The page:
A gentle song called “Gone with the Clouds” drifts through Yee-wei Chai’s feature Twisted. It’s one of many connections shared amid the film’s three intertwining stories. The song – sweet and pure in essence – is an ironic herald of terrible things about to occur when a cast of loathsome criminals face otherworldly retribution.

To describe Chai’s film as a dark spiritual anthology probably won’t do him or the film any favors. A pretentious description doesn’t prepare the viewer for the downright zany portrayals of carnage that appear throughout the film’s three interconnected tales. It’s a story of karma and fate told from multiple viewpoints separated into distinct narrative segments. Technically, the film is an anthology, but the individual parts merge into a cohesive whole with overlapping characters, objects, and themes. It’s a storytelling technique utilized effectively in films like The Signal (2007) and Amer (2009). It’s not the horror genre’s answer to Paul Haggis’ Crash (2004), but it does share structural connectivity with the Oscar-winning film more than a traditional anthology like Creepshow (1982).

Without delving too much into the plot of each individual segment, we find a central core of shady characters targeted for supernatural punishment for transgressions against innocent victims. The first story involves a sleazy drug dealer (Mark Lee) who, after a terrible car crash with his pregnant ex-girlfriend, finds himself in a life or death battle with demonic forces. The second act  is the bridge, and concerns two predatory flight attendants who get more than they bargained for when they give incapacitating drugs to a couple of young women. The film’s showpiece is the final installment, which finds a redemptive con man who agrees to perform an exorcism on a young girl as a means of atoning for past sins.

As a meditation on fate, Chai’s film draws heavily on Buddhist beliefs of reincarnation and karma. The film is populated with deplorable characters who continue their horrible treatment of others despite literal warning signs from the heavens. Their accumulation of bad karma reaches a saturation point, and ghostly demons manifest to collect the dues owed to the universe. One character, when faced with the demonic embodiment of his misdeeds, resorts to a Buddhist chant of “Amitabha” as consolation. Another looks to honor his father after years of financially ripping off naïve victims. Despite their last-ditch efforts, things don’t end well for them or Chai’s other severely flawed characters.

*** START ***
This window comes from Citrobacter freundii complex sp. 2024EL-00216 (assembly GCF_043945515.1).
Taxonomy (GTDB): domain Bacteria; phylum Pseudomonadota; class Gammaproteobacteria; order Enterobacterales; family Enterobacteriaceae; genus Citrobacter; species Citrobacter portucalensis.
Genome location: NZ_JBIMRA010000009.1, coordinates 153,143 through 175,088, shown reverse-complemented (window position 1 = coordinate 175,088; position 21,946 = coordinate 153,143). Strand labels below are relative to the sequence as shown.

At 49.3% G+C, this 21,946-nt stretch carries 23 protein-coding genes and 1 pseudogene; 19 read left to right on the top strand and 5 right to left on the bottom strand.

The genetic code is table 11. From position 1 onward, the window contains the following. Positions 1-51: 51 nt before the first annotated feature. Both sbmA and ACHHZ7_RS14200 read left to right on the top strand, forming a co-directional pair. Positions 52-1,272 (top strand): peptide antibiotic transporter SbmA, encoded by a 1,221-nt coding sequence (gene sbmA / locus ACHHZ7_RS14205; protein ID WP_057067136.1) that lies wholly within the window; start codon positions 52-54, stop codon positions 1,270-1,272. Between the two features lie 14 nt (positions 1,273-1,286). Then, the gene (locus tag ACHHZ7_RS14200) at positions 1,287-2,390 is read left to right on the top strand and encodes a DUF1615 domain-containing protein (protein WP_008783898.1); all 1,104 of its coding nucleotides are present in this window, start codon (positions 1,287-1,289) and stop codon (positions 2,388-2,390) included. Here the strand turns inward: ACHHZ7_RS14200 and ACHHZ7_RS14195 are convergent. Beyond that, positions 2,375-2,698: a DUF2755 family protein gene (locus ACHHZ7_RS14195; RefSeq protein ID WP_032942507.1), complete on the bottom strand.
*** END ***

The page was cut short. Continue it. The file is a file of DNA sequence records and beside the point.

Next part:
There’s a cartoonish quality to Twisted that will have viewers snickering as they wince at depictions of cannibalism, demonic possession, and attempted rape. One of the film’s centerpieces is a character fashioning a crude suit of armor from the expensive hubcaps of his tricked out sports car. There are several running gags, including a an Indian father and son who make hilarious cameos in every segment, and a chronically masturbating old man who pops up in unexpected places – both flourishes exuding a surreal, yet playful tone. Violent sequences are set to classical music compositions, and play out like scenes from old Warner Brothers’ cartoons. The absurdity is a refreshing counterbalance to the spiritual foundation established by Chai.

Twisted comes full circle with an epilogue that takes us back to one of its earliest characters. The film’s circular structure stands as testimony to Chai’s Buddhist base. The initial tag line asks, “is it karma or just bad luck”, a question never completely addressed by Chai. Instead, he shrouds his true beliefs in ambiguity. His characters, on the other hand, discover that perfunctory soul cleaning is not a guarantor of good fortune, whether or not luck, karma, or fate has anything to do with it.

– By Chris Hallock